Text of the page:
H.R. 3585, the Solar Technology Roadmap Act, was designed to identify and plan for solar technology needs, and to provide $2.2 billion over five years to schools and laboratories for solar research and development. As with most other legislation the House considers, it first had to approve a resolution or “rule” setting the terms for debating the bill. These rules had become contentious matters. The Republican minority had been complaining during the congressional session that the Democratic majority was placing restrictions on many of these rules that significantly curtailed the ability of Members to offer amendments. As was the case with those other rules, the rule for H.R. 3585 limited the number of amendments that could be offered during the formal debate of the measure. This was on a motion to move to an immediate vote on the rule.
The House Rules Committee develops and submits the rules for bills, including the one for H.R. 3585. Chairwoman Slaughter (D-NY) and the other members of the Democratic majority on the Rules Committee took the position that they need to decide whether proposed amendments relate directly to the purpose of the bill when they determine which amendments to make in order. They also took the position that Republican members of the committee that developed H.R. 3585 had an ample opportunity to present their views during those committee deliberations.
Rep. Polis (D-CO) was leading the effort on behalf of the rule and supported the motion to bring it to an immediate vote. He said the Congress had previously not supported “the small businesses, the technology, and the policies that could have and should have changed our nation's energy outlook years ago.” He added that: “(A)merican solar businesses have had to deal with the uncertainty of not knowing what government policies will be in place from one year to the next; production in investment tax credits has ebbed and flowed with no real consistency . . . with no real directive to lead our research or investment. We desperately need to focus our research and focus our investments, and this legislation will do that.”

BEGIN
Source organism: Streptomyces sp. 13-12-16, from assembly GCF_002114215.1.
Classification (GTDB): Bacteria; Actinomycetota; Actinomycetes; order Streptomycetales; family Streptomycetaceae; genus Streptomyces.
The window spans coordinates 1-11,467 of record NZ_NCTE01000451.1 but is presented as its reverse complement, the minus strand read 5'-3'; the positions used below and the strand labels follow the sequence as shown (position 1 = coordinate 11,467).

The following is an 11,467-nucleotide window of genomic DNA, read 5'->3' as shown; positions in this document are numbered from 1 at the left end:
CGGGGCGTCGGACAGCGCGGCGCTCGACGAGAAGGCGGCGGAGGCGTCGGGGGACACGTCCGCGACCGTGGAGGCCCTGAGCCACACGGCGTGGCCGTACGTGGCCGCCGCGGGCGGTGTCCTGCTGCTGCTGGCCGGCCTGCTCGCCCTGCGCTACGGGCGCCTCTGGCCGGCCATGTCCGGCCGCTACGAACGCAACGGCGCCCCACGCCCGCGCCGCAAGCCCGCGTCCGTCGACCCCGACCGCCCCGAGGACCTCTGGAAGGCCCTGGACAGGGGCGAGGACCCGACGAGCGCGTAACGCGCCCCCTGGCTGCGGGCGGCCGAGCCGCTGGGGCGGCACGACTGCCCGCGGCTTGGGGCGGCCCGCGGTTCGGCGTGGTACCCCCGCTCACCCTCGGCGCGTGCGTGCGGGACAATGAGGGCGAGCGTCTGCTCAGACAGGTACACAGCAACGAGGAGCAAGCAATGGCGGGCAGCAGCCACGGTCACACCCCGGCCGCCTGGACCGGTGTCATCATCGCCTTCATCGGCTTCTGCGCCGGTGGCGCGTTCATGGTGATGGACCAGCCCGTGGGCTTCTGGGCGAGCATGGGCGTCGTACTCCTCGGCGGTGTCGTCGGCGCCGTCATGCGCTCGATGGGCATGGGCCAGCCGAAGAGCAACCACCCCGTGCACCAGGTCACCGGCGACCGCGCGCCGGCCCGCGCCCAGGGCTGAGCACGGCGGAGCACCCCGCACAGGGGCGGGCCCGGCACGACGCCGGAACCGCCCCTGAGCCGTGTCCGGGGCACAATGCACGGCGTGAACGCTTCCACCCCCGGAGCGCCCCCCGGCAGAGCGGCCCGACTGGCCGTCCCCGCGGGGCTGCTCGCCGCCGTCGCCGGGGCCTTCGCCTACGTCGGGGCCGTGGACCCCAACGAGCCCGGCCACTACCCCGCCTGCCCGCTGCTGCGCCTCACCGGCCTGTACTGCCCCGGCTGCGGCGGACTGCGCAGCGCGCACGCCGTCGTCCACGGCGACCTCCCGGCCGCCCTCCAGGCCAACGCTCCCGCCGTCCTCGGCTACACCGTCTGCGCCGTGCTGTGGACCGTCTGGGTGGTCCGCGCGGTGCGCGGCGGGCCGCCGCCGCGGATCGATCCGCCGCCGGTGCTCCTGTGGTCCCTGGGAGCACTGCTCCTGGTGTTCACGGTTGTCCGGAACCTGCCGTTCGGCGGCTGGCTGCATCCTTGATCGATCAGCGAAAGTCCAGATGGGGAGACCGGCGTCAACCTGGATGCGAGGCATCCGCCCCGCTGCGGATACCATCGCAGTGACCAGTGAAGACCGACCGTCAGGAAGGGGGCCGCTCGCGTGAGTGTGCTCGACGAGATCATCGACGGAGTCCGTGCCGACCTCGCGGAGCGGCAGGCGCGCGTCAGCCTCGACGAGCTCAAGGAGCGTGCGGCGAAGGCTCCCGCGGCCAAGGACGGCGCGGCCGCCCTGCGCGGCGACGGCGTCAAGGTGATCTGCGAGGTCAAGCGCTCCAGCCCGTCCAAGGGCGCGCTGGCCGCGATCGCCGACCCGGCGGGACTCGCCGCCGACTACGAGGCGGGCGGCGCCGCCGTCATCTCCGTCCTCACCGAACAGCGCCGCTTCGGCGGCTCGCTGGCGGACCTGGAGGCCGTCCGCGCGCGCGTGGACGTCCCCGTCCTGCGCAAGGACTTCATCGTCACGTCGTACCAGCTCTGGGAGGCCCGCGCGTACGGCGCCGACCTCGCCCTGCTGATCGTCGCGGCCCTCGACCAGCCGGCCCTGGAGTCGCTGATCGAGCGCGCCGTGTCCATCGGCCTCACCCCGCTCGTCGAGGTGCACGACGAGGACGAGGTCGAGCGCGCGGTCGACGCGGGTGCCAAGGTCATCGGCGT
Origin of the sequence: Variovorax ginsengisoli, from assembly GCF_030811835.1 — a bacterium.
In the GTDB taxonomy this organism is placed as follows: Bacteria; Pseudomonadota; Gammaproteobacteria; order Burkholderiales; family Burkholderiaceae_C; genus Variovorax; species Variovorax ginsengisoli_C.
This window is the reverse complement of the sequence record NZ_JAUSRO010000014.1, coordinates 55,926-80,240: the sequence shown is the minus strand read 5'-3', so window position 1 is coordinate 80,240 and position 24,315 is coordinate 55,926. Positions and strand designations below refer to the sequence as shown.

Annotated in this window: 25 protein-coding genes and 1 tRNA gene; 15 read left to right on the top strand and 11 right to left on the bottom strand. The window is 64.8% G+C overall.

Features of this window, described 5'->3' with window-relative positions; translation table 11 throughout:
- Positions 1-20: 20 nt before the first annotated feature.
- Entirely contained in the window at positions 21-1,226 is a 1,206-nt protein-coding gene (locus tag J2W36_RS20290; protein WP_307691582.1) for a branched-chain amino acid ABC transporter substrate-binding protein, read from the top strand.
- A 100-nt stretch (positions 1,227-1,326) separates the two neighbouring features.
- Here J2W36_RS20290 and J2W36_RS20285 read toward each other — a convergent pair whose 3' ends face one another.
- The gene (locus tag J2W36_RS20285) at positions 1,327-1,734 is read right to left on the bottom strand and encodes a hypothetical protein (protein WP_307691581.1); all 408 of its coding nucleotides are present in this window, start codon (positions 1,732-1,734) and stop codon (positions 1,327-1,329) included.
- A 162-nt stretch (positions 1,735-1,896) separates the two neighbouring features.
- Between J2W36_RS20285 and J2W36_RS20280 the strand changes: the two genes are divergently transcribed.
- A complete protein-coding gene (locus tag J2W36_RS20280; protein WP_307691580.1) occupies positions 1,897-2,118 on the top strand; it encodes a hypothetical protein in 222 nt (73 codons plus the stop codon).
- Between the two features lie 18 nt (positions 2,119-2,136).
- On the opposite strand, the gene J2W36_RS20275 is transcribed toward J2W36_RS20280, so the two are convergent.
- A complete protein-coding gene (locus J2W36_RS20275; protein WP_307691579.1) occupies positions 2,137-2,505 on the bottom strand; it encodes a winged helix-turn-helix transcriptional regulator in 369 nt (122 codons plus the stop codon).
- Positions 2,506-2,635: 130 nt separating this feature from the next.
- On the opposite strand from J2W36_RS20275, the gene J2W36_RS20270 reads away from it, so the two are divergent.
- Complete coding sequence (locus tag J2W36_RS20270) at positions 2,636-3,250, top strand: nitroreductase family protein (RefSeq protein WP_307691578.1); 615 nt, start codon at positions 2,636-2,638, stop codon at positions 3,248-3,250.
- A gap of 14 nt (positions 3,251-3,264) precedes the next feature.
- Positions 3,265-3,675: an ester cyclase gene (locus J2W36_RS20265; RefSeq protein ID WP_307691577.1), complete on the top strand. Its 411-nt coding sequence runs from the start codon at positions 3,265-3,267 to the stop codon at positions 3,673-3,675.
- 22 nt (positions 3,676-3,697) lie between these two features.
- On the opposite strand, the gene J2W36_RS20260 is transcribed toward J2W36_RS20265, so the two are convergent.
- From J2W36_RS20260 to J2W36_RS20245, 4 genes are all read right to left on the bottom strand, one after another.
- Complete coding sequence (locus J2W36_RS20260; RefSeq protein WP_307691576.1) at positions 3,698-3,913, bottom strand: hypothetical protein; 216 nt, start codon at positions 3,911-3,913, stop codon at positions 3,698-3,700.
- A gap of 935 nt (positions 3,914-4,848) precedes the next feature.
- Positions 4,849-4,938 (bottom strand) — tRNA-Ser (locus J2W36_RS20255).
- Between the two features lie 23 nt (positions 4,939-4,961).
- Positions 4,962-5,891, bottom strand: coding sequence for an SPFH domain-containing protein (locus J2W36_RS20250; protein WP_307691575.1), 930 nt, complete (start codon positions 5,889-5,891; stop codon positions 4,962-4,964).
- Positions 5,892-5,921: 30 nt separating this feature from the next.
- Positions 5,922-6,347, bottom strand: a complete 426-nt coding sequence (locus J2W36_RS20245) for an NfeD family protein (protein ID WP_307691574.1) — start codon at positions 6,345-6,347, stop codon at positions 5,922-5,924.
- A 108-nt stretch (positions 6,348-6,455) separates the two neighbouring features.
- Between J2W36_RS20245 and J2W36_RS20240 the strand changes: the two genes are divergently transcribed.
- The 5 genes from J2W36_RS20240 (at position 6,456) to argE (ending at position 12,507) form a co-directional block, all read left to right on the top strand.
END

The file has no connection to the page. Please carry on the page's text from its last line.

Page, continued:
Rep. Foxx (R-NC) was leading the opposition to the rule and the motion to move to an immediate vote on it. She argued that the rule “does not allow for many of the amendments my colleagues on both sides of the aisle (have) presented . . . This is especially wrong when debating one of the important issues of our time, our nation's energy policy. By choosing to operate in this way, the majority has cut off the minority and their own colleagues from having any input in the legislative process. My assumption is that, along with me, all other Members want to see more solar power used in this country; but the Democrats in charge are limiting what ideas can be debated on the floor and what constituents can be adequately represented in the House. Our constituents in both Republican and Democrat districts are struggling to make ends meet, are facing unemployment, and yet are simultaneously being shut out of participating in debate over how their hard-earned taxpayer dollars are being spent by the federal government.”
The House Rules Committee develops and submits the rules for most bills, including the one for H.R. 3585. The Democratic majority on the Rules Committee took the position that it weighs many factors when deciding which amendments to allow, including whether they relate directly to the purpose of the bill, whether they would add to the deficit, and whether they are “logical”. The Democratic majority also claimed that the Republican minority did have numerous opportunities to present its ideas while the committee that developed H.R. 3585 was engaged in its deliberations.
Other Republicans expressed opposition to the motion because they opposed the legislation itself. Rep. McClintock (D-CA) argued that, over the last 30 years, billions of dollars have “poured into research and development for solar technology . . . and an entire solar industry solely supported by NASA subsidies arose in order to grab those dollars. And what was the result of all of this plunder of taxpayers and rate payers . . . solar power accounts for just one percent of electricity generation. That's not for lack of subsidies; it's because despite all of the billions of dollars of subsidies, the technology remains immensely inefficient and expensive.” Rep. Duncan (R-TN) said he was “not against solar energy in any way, but it is way past time for this industry to stand on its own . . . The taxpayers simply cannot afford to keep funding a very wasteful program just because it is politically correct or fashionable to do so.”
The motion carried by a vote of 239-176. All two hundred and thirty-nine “aye” votes were cast by Democrats. Eight other Democrats joined all one hundred and sixty-eight Republicans and voted “nay”. As a result, House moved to an immediate vote on the rule setting the terms for debating the Solar Technology Roadmap Act.